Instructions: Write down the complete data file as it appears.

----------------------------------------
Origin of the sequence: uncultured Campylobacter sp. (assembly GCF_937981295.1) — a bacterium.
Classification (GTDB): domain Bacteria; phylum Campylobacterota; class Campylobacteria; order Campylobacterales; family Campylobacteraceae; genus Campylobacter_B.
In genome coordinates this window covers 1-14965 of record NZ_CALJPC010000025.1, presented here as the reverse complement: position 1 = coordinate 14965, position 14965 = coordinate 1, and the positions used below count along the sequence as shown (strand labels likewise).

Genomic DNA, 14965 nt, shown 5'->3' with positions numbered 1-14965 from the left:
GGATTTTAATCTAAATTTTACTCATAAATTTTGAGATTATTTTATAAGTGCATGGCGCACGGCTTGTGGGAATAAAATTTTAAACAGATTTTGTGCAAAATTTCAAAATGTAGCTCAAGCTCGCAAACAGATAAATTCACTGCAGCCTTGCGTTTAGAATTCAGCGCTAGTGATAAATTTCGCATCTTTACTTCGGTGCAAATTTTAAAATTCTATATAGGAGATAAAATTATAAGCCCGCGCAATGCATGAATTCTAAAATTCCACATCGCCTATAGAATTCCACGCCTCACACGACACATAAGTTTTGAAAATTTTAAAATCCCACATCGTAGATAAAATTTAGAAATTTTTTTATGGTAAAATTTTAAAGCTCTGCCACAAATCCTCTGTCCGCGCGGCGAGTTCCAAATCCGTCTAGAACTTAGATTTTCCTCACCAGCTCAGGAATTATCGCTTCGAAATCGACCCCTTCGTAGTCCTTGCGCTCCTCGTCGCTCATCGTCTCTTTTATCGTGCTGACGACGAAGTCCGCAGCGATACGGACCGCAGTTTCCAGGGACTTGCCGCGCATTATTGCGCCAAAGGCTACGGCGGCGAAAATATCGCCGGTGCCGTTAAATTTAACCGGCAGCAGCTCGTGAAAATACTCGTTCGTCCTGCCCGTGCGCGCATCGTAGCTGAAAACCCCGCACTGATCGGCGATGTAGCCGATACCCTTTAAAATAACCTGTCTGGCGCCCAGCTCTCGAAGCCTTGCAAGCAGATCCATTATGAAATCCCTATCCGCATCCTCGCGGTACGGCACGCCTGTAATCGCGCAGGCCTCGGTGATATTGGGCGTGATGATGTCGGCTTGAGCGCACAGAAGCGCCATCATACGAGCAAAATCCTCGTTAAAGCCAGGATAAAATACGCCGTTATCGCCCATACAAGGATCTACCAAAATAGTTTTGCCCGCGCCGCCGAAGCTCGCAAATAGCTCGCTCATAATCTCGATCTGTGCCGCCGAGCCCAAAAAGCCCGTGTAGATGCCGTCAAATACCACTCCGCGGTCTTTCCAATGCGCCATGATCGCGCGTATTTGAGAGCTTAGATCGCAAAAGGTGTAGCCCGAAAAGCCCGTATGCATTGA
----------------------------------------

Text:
Origin of the sequence: uncultured Campylobacter sp. (assembly GCF_937981295.1) — a bacterium.
Classification (GTDB): domain Bacteria; phylum Campylobacterota; class Campylobacteria; order Campylobacterales; family Campylobacteraceae; genus Campylobacter_B.
In genome coordinates this window covers 1-14965 of record NZ_CALJPC010000025.1, presented here as the reverse complement: position 1 = coordinate 14965, position 14965 = coordinate 1, and the positions used below count along the sequence as shown (strand labels likewise).

Genomic DNA, 14965 nt, shown 5'->3' with positions numbered 1-14965 from the left:
GGATTTTAATCTAAATTTTACTCATAAATTTTGAGATTATTTTATAAGTGCATGGCGCACGGCTTGTGGGAATAAAATTTTAAACAGATTTTGTGCAAAATTTCAAAATGTAGCTCAAGCTCGCAAACAGATAAATTCACTGCAGCCTTGCGTTTAGAATTCAGCGCTAGTGATAAATTTCGCATCTTTACTTCGGTGCAAATTTTAAAATTCTATATAGGAGATAAAATTATAAGCCCGCGCAATGCATGAATTCTAAAATTCCACATCGCCTATAGAATTCCACGCCTCACACGACACATAAGTTTTGAAAATTTTAAAATCCCACATCGTAGATAAAATTTAGAAATTTTTTTATGGTAAAATTTTAAAGCTCTGCCACAAATCCTCTGTCCGCGCGGCGAGTTCCAAATCCGTCTAGAACTTAGATTTTCCTCACCAGCTCAGGAATTATCGCTTCGAAATCGACCCCTTCGTAGTCCTTGCGCTCCTCGTCGCTCATCGTCTCTTTTATCGTGCTGACGACGAAGTCCGCAGCGATACGGACCGCAGTTTCCAGGGACTTGCCGCGCATTATTGCGCCAAAGGCTACGGCGGCGAAAATATCGCCGGTGCCGTTAAATTTAACCGGCAGCAGCTCGTGAAAATACTCGTTCGTCCTGCCCGTGCGCGCATCGTAGCTGAAAACCCCGCACTGATCGGCGATGTAGCCGATACCCTTTAAAATAACCTGTCTGGCGCCCAGCTCTCGAAGCCTTGCAAGCAGATCCATTATGAAATCCCTATCCGCATCCTCGCGGTACGGCACGCCTGTAATCGCGCAGGCCTCGGTGATATTGGGCGTGATGATGTCGGCTTGAGCGCACAGAAGCGCCATCATACGAGCAAAATCCTCGTTAAAGCCAGGATAAAATACGCCGTTATCGCCCATACAAGGATCTACCAAAATAGTTTTGCCCGCGCCGCCGAAGCTCGCAAATAGCTCGCTCATAATCTCGATCTGTGCCGCCGAGCCCAAAAAGCCCGTGTAGATGCCGTCAAATACCACTCCGCGGTCTTTCCAATGCGCCATGATCGCGCGTATTTGAGAGCTTAGATCGCAAAAGGTGTAGCCCGAAAAGCCCGTATGCATTGA